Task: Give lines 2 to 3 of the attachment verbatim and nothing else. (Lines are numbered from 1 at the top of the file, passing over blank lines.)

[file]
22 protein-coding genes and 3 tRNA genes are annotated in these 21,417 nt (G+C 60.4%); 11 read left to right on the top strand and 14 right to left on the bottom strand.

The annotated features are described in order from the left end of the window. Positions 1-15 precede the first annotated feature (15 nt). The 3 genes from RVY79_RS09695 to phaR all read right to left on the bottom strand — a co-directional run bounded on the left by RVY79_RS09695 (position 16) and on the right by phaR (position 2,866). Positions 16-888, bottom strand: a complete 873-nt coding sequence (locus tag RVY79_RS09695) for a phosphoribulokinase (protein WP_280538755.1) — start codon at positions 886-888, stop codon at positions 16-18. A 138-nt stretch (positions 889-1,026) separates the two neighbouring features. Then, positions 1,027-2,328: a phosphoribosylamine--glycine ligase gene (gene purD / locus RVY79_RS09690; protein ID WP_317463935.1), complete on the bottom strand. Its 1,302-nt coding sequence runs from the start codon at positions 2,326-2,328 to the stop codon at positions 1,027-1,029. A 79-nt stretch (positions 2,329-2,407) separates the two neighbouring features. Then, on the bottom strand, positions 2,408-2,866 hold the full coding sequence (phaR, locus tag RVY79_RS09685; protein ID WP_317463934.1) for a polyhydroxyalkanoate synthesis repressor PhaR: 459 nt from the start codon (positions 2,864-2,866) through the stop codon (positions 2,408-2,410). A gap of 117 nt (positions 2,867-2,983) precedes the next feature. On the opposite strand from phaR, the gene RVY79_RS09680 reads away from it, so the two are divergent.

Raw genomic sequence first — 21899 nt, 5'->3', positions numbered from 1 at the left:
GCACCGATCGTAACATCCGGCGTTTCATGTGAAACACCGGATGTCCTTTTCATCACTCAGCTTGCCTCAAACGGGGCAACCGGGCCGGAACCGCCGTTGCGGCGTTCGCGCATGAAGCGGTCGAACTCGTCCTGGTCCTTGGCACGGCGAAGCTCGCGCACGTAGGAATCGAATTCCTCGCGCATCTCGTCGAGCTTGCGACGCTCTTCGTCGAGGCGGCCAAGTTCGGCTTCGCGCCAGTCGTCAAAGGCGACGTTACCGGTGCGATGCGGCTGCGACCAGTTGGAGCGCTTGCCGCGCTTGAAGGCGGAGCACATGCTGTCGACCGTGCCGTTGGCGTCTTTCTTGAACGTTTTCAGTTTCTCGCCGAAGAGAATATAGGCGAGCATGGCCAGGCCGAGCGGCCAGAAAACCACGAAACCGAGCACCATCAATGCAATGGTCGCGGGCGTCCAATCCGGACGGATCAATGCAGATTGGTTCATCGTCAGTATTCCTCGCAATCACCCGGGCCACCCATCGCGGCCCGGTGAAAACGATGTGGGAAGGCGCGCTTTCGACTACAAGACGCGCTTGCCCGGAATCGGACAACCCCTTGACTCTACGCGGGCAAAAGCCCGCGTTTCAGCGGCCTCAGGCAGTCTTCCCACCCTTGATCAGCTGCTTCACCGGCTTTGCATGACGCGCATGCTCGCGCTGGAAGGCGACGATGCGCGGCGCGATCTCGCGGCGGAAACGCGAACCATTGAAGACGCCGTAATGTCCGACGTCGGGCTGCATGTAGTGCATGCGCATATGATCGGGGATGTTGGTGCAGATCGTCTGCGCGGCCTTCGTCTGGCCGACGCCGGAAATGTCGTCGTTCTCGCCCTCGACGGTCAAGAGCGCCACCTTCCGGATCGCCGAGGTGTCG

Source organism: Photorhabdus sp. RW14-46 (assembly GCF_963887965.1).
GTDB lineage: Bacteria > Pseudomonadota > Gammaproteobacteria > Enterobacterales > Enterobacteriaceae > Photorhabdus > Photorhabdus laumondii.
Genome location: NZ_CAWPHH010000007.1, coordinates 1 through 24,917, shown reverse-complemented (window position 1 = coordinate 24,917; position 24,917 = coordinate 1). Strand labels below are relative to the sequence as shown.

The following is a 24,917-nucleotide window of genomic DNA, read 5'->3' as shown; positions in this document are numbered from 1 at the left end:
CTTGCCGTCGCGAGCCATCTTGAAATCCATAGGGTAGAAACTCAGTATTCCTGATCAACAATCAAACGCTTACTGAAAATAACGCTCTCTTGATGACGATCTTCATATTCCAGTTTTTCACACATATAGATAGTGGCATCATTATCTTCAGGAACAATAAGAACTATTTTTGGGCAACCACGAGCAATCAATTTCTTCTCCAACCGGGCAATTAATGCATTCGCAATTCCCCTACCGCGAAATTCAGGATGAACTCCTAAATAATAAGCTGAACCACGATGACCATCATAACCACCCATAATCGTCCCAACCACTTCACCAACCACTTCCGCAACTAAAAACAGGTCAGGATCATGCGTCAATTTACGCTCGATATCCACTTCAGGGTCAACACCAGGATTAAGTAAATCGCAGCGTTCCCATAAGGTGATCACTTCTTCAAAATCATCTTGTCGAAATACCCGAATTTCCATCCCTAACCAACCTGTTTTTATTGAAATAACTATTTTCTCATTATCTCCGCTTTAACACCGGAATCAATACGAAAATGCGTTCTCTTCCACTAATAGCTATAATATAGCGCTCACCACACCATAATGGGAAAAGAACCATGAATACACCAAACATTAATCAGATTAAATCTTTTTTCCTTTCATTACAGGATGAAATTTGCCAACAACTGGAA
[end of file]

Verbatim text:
The annotated features are described in order from the left end of the window. Positions 1-15 precede the first annotated feature (15 nt). The 3 genes from RVY79_RS09695 to phaR all read right to left on the bottom strand — a co-directional run bounded on the left by RVY79_RS09695 (position 16) and on the right by phaR (position 2,866). Positions 16-888, bottom strand: a complete 873-nt coding sequence (locus tag RVY79_RS09695) for a phosphoribulokinase (protein WP_280538755.1) — start codon at positions 886-888, stop codon at positions 16-18. A 138-nt stretch (positions 889-1,026) separates the two neighbouring features. Then, positions 1,027-2,328: a phosphoribosylamine--glycine ligase gene (gene purD / locus RVY79_RS09690; protein ID WP_317463935.1), complete on the bottom strand. Its 1,302-nt coding sequence runs from the start codon at positions 2,326-2,328 to the stop codon at positions 1,027-1,029. A 79-nt stretch (positions 2,329-2,407) separates the two neighbouring features. Then, on the bottom strand, positions 2,408-2,866 hold the full coding sequence (phaR, locus tag RVY79_RS09685; protein ID WP_317463934.1) for a polyhydroxyalkanoate synthesis repressor PhaR: 459 nt from the start codon (positions 2,864-2,866) through the stop codon (positions 2,408-2,410). A gap of 117 nt (positions 2,867-2,983) precedes the next feature. On the opposite strand from phaR, the gene RVY79_RS09680 reads away from it, so the two are divergent.

Raw genomic sequence first — 21899 nt, 5'->3', positions numbered from 1 at the left: